Five Dead, Nearly 200 Sickened in Romaine Lettuce Outbreak

Getty Images  iStock

Getty Images iStock

On Friday, health officials said they have learned of four more - another in California as well as one each in Arkansas, Minnesota and NY.

The Shiga toxin-producing bacteria has infected 197 people in 35 states since March, the CDC said in a new statistics report Friday. In a June 1 advisory, the agency said that four additional deaths were reported in Arkansas, North Carolina and NY in addition to the original death in California.

The disease appears to have been spread from romaine lettuce grown in the Yuma region of Arizona.

The CDC said that some of the affected people had not eaten lettuce, but had contact with others who had fallen ill.

Most new cases involve people who became sick two or three weeks ago, when the tainted lettuce was still available for sale.

Many patients in this outbreak became so ill that they needed to be hospitalized, including 26 who developed a type of kidney failure called hemolytic uremic syndrome.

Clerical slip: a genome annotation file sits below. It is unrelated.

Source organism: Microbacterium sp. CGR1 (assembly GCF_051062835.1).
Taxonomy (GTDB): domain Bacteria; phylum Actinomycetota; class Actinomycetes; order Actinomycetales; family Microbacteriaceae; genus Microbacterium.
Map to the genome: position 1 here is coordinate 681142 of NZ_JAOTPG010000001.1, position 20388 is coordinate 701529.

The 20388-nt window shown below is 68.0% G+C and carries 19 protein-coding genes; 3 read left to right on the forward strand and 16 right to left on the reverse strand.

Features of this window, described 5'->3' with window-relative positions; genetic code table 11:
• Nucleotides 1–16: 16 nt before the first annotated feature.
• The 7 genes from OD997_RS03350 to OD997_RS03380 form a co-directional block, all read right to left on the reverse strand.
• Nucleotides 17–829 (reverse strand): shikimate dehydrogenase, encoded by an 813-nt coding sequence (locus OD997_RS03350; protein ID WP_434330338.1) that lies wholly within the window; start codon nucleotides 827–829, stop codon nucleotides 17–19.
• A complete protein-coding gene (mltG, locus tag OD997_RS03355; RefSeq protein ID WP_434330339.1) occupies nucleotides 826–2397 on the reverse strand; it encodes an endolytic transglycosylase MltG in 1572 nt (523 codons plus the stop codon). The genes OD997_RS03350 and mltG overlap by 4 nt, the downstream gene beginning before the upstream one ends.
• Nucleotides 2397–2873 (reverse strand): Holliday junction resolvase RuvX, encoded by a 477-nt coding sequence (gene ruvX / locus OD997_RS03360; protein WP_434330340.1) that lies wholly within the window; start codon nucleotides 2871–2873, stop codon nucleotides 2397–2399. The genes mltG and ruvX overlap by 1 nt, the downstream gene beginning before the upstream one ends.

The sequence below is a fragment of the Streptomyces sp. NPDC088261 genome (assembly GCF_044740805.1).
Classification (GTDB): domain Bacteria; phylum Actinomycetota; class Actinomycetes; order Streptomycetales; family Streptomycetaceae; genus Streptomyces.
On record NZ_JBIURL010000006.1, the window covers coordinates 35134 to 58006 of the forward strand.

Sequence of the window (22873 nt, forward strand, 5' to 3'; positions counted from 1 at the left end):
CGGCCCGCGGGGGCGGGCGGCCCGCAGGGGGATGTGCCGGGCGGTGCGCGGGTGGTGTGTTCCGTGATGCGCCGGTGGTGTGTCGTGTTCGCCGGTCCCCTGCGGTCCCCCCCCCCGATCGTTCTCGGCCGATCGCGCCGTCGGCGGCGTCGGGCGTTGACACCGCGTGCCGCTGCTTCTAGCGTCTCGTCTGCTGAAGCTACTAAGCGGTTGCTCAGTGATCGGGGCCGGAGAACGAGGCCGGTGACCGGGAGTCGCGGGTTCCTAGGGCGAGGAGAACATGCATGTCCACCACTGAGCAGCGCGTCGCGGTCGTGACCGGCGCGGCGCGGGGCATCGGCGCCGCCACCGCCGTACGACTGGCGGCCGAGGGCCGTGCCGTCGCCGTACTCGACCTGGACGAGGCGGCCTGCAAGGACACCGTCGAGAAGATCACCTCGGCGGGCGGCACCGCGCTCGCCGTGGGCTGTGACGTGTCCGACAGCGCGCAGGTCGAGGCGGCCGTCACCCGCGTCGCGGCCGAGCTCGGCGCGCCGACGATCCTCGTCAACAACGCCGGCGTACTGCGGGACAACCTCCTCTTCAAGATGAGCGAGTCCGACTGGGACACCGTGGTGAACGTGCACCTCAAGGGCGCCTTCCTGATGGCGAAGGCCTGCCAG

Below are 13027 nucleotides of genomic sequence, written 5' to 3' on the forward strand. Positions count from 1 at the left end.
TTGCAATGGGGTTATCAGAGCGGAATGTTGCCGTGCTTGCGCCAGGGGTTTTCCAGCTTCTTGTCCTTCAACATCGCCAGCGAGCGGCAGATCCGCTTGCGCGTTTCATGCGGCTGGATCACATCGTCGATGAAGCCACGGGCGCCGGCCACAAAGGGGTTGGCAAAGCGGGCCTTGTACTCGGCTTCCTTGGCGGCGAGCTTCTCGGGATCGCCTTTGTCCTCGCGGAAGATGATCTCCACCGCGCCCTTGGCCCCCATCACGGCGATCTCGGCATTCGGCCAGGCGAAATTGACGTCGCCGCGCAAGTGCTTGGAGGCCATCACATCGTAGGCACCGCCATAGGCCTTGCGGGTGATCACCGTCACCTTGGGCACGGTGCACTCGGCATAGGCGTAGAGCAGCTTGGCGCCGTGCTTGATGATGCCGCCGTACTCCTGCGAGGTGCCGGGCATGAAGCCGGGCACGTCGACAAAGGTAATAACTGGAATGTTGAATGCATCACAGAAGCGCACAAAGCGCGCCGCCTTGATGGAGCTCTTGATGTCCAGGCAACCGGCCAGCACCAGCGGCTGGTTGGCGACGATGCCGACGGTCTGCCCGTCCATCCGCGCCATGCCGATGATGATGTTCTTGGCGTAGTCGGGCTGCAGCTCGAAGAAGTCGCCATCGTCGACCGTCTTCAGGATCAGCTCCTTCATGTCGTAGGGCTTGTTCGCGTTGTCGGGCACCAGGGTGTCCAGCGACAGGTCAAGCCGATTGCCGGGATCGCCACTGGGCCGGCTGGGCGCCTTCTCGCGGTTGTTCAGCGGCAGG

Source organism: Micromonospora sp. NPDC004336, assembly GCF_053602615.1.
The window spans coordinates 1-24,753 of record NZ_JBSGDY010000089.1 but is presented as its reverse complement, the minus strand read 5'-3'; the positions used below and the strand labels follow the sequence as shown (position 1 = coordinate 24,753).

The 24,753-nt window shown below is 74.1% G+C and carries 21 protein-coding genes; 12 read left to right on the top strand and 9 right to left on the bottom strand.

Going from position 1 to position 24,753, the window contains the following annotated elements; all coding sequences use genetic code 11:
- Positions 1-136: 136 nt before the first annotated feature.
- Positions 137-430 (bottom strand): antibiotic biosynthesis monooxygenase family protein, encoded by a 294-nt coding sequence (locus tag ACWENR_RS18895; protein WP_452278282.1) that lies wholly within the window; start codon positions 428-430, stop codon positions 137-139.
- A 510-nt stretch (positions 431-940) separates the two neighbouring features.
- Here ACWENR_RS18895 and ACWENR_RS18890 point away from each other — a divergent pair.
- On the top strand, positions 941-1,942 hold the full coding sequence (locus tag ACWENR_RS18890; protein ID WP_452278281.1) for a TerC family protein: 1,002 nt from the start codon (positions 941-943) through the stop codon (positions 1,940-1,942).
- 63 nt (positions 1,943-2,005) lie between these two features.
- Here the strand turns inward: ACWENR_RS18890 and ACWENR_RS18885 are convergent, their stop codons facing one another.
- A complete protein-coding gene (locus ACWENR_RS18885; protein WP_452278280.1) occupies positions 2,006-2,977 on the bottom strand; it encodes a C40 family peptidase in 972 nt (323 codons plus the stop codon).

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Meanwhile, government authorities are still trying to figure out how and why the outbreak happened.

Romaine lettuce grown in the Arizona region was last harvested in mid-April.

"Any contaminated product from the Yuma growing region has already worked its way through the food supply and is no longer available for consumption", said FDA Commissioner Scott Gottlieb.

So far, five people in MI have been sickened in the outbreak.

According to the latest statement from the CDC, numerous people affected fell ill two to three weeks ago, when the contaminated lettuce was still on shop shelves.

Symptoms, which begin about three to four days after consuming the bacteria, can include watery or bloody diarrhea, fever, abdominal cramps, nausea and vomiting, according to the CDC.

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